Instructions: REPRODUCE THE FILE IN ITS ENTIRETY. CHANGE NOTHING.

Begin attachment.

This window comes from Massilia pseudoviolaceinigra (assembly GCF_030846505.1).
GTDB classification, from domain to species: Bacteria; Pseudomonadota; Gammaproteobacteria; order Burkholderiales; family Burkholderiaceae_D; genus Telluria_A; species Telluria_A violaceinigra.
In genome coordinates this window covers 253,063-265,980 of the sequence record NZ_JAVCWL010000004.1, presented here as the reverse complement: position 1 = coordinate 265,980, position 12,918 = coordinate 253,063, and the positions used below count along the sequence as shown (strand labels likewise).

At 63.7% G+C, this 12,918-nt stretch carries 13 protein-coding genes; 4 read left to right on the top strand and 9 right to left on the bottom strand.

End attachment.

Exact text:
This window comes from Massilia pseudoviolaceinigra (assembly GCF_030846505.1).
GTDB classification, from domain to species: Bacteria; Pseudomonadota; Gammaproteobacteria; order Burkholderiales; family Burkholderiaceae_D; genus Telluria_A; species Telluria_A violaceinigra.
In genome coordinates this window covers 253,063-265,980 of the sequence record NZ_JAVCWL010000004.1, presented here as the reverse complement: position 1 = coordinate 265,980, position 12,918 = coordinate 253,063, and the positions used below count along the sequence as shown (strand labels likewise).

At 63.7% G+C, this 12,918-nt stretch carries 13 protein-coding genes; 4 read left to right on the top strand and 9 right to left on the bottom strand.